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and also for some of the unemployed who attend classes. They obtain experience on large machine tools, much larger than a normal high school complex would contain.

Senator KENNEDY of Massachusetts. Your application was rather speedily acted upon; is

Mr. SHEVCHIK. The first one dragged on for about 2 months, and perhaps a little over 2 months, but I think that part of the responsibility was in the lap of our people, because of a lack of understanding. There is one point I would like to make, Senator, if I may.

Since this application was prepared, I have discussed the subject of job training with other representatives of industry. I happen to be vice president of our local chamber of commerce and I have discovered that there are a number of members who are not aware that such a job training program exists. If there would be some way of condensing the description of the program, and I recognize this is probably a little difficult to do, some language that an ordinary layman can understand, it can be disseminated via the chamber of commerce or some other similar manner. This might open up the door to a larger number of other areas of employers that could use this job training program.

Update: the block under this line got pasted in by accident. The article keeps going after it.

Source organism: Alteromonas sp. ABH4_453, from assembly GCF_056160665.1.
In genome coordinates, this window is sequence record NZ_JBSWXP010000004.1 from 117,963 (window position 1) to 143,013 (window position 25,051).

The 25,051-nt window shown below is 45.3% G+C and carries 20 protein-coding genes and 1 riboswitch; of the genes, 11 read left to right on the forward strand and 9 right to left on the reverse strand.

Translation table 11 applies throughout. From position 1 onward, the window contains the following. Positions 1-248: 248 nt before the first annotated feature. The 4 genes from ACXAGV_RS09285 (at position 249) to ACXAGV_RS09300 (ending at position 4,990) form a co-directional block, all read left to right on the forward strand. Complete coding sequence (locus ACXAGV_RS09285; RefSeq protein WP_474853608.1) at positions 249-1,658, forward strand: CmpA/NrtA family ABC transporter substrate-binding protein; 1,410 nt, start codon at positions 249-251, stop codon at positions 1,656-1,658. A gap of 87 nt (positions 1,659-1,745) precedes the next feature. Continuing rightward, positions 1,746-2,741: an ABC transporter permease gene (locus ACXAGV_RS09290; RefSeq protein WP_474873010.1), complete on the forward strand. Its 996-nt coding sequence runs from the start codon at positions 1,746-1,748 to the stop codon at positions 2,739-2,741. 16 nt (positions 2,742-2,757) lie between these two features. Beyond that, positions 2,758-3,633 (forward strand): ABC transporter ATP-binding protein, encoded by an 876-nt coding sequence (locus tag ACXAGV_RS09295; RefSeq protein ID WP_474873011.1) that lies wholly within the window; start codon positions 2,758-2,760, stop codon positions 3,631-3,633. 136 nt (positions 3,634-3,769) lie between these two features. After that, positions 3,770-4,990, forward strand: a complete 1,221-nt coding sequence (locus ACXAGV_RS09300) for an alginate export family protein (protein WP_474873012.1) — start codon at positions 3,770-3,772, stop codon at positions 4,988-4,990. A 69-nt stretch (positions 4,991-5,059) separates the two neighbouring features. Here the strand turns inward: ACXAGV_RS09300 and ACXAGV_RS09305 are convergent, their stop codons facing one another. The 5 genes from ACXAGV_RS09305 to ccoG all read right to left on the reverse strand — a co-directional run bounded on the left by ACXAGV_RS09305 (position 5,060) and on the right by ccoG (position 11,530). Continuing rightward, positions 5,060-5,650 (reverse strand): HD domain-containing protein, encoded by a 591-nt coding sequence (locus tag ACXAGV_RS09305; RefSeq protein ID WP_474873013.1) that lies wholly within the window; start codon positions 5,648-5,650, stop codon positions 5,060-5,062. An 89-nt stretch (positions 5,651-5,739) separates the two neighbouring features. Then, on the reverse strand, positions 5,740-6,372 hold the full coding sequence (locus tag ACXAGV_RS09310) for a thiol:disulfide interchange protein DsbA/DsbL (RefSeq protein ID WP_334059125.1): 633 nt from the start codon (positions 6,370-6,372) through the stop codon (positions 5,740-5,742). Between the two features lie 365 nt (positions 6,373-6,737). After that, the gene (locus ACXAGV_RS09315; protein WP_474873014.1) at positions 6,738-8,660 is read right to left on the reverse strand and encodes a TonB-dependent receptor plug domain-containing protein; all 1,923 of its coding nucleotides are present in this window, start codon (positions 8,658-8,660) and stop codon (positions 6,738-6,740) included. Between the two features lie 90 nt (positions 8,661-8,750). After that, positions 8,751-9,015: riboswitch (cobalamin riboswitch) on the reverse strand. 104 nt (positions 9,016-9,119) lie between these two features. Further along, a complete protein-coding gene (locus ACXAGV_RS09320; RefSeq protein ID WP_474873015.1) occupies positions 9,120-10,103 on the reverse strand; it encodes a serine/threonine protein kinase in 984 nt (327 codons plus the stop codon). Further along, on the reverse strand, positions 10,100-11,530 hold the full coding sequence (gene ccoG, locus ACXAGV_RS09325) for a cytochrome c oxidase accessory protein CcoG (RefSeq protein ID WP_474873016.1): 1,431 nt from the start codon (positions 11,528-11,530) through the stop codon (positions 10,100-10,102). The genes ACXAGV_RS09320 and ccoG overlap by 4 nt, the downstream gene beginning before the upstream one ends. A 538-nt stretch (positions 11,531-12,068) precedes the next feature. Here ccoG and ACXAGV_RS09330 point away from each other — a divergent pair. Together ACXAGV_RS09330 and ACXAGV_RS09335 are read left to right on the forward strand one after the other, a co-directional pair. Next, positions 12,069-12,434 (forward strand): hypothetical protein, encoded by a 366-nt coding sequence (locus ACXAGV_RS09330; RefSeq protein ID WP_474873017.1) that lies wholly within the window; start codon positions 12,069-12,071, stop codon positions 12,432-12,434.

I think this is a good incentive for industry, but I am afraid there are many industries who are not aware that the program exists.

Senator KENNEDY of Massachusetts. Have you yourself made a presentation, just for my own information, to your chamber of commerce about your experience?

Mr. SHEVCHIK. No; but I propose to now. After today I propose to get the story across at one of our board meetings, and have a decision made by them to see how far we are going to convey this information. Senator KENNEDY of Massachusetts. Is your principal reservation about the program one of lack of communication, or do you have reservations about the administrative procedures which are set up under this program that are necessary to be fulfilled before the application is finally approved?

Mr. SHEVCHIK. The point that I was trying to get across was not so much reservation with respect to the procedures as much as it is to the dissemination of the information that exists.

The procedure itself is relatively simple, after you prepare the application after you study it for a spell, so we have no problemi from that point.

Senator KENNEDY of Massachusetts. Do you have any specific recommendations concerning increasing allowances that you would like to make?

Mr. SHEVCHIK. In our own application I know that we are limited, and this is all subject to audit. We have not as yet received any remuneration, but according to the application we are limited to reimbursement for the time of the instructors and only extra material cost that is a result of the training program.

We, for instance, as a result of this training program experience a substantial amount of scrap loss. Under the interpretation of the application as it has been submitted, we can recover only that portion of scrap loss that would occur beyond so-called normal losses.